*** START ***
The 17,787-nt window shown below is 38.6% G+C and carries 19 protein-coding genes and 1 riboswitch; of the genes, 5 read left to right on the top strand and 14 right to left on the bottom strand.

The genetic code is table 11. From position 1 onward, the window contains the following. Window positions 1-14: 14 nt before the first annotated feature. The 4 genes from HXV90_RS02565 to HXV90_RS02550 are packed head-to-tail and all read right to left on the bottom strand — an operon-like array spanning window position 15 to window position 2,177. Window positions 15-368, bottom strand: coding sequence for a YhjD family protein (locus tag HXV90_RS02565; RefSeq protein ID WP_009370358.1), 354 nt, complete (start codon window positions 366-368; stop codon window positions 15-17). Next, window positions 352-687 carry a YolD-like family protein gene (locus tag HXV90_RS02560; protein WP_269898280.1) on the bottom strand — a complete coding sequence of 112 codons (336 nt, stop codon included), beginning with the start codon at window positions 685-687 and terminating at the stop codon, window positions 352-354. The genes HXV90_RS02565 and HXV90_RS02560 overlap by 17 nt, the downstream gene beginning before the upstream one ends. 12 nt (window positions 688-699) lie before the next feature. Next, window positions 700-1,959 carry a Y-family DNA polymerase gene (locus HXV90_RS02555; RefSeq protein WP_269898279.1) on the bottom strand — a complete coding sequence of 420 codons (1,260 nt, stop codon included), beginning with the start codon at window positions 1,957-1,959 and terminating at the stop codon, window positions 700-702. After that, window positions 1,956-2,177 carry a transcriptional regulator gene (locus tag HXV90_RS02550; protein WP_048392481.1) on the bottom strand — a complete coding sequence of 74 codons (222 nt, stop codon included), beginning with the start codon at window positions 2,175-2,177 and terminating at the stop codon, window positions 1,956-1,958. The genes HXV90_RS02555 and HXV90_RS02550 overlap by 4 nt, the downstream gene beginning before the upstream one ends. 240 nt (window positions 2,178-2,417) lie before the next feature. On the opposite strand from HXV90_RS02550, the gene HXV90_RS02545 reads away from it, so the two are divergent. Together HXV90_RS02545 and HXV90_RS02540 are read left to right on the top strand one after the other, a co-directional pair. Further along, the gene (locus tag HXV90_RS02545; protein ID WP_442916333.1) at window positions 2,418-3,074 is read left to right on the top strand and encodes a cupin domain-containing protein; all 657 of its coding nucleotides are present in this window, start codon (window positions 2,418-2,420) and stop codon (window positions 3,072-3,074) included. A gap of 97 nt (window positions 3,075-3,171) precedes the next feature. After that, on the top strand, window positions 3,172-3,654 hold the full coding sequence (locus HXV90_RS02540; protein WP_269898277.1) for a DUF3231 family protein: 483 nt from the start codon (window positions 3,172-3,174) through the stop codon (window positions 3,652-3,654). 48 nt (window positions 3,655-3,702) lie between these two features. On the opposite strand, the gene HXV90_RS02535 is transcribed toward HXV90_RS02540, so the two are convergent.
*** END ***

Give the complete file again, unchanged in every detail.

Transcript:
The 17,787-nt window shown below is 38.6% G+C and carries 19 protein-coding genes and 1 riboswitch; of the genes, 5 read left to right on the top strand and 14 right to left on the bottom strand.

The genetic code is table 11. From position 1 onward, the window contains the following. Window positions 1-14: 14 nt before the first annotated feature. The 4 genes from HXV90_RS02565 to HXV90_RS02550 are packed head-to-tail and all read right to left on the bottom strand — an operon-like array spanning window position 15 to window position 2,177. Window positions 15-368, bottom strand: coding sequence for a YhjD family protein (locus tag HXV90_RS02565; RefSeq protein ID WP_009370358.1), 354 nt, complete (start codon window positions 366-368; stop codon window positions 15-17). Next, window positions 352-687 carry a YolD-like family protein gene (locus tag HXV90_RS02560; protein WP_269898280.1) on the bottom strand — a complete coding sequence of 112 codons (336 nt, stop codon included), beginning with the start codon at window positions 685-687 and terminating at the stop codon, window positions 352-354. The genes HXV90_RS02565 and HXV90_RS02560 overlap by 17 nt, the downstream gene beginning before the upstream one ends. 12 nt (window positions 688-699) lie before the next feature. Next, window positions 700-1,959 carry a Y-family DNA polymerase gene (locus HXV90_RS02555; RefSeq protein WP_269898279.1) on the bottom strand — a complete coding sequence of 420 codons (1,260 nt, stop codon included), beginning with the start codon at window positions 1,957-1,959 and terminating at the stop codon, window positions 700-702. After that, window positions 1,956-2,177 carry a transcriptional regulator gene (locus tag HXV90_RS02550; protein WP_048392481.1) on the bottom strand — a complete coding sequence of 74 codons (222 nt, stop codon included), beginning with the start codon at window positions 2,175-2,177 and terminating at the stop codon, window positions 1,956-1,958. The genes HXV90_RS02555 and HXV90_RS02550 overlap by 4 nt, the downstream gene beginning before the upstream one ends. 240 nt (window positions 2,178-2,417) lie before the next feature. On the opposite strand from HXV90_RS02550, the gene HXV90_RS02545 reads away from it, so the two are divergent. Together HXV90_RS02545 and HXV90_RS02540 are read left to right on the top strand one after the other, a co-directional pair. Further along, the gene (locus tag HXV90_RS02545; protein ID WP_442916333.1) at window positions 2,418-3,074 is read left to right on the top strand and encodes a cupin domain-containing protein; all 657 of its coding nucleotides are present in this window, start codon (window positions 2,418-2,420) and stop codon (window positions 3,072-3,074) included. A gap of 97 nt (window positions 3,075-3,171) precedes the next feature. After that, on the top strand, window positions 3,172-3,654 hold the full coding sequence (locus HXV90_RS02540; protein WP_269898277.1) for a DUF3231 family protein: 483 nt from the start codon (window positions 3,172-3,174) through the stop codon (window positions 3,652-3,654). 48 nt (window positions 3,655-3,702) lie between these two features. On the opposite strand, the gene HXV90_RS02535 is transcribed toward HXV90_RS02540, so the two are convergent.